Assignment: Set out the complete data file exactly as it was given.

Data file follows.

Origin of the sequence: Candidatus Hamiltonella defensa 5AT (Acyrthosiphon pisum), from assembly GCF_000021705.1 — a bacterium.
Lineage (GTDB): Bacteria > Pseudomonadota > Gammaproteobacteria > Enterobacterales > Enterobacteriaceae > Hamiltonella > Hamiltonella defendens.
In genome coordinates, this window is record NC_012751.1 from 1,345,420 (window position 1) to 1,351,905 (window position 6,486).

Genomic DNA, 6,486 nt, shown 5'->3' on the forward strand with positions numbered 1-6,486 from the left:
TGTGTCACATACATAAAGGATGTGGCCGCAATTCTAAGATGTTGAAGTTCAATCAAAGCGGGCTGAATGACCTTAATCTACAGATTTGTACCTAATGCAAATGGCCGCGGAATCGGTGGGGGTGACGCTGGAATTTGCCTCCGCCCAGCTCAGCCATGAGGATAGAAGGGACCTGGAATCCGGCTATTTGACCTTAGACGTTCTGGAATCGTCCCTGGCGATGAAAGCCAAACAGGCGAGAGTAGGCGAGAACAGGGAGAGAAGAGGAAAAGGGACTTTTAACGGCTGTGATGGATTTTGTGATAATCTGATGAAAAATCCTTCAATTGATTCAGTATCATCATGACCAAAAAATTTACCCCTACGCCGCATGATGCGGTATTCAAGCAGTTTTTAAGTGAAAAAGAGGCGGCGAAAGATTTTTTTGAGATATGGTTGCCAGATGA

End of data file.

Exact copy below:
Origin of the sequence: Candidatus Hamiltonella defensa 5AT (Acyrthosiphon pisum), from assembly GCF_000021705.1 — a bacterium.
Lineage (GTDB): Bacteria > Pseudomonadota > Gammaproteobacteria > Enterobacterales > Enterobacteriaceae > Hamiltonella > Hamiltonella defendens.
In genome coordinates, this window is record NC_012751.1 from 1,345,420 (window position 1) to 1,351,905 (window position 6,486).

Genomic DNA, 6,486 nt, shown 5'->3' on the forward strand with positions numbered 1-6,486 from the left:
TGTGTCACATACATAAAGGATGTGGCCGCAATTCTAAGATGTTGAAGTTCAATCAAAGCGGGCTGAATGACCTTAATCTACAGATTTGTACCTAATGCAAATGGCCGCGGAATCGGTGGGGGTGACGCTGGAATTTGCCTCCGCCCAGCTCAGCCATGAGGATAGAAGGGACCTGGAATCCGGCTATTTGACCTTAGACGTTCTGGAATCGTCCCTGGCGATGAAAGCCAAACAGGCGAGAGTAGGCGAGAACAGGGAGAGAAGAGGAAAAGGGACTTTTAACGGCTGTGATGGATTTTGTGATAATCTGATGAAAAATCCTTCAATTGATTCAGTATCATCATGACCAAAAAATTTACCCCTACGCCGCATGATGCGGTATTCAAGCAGTTTTTAAGTGAAAAAGAGGCGGCGAAAGATTTTTTTGAGATATGGTTGCCAGATGA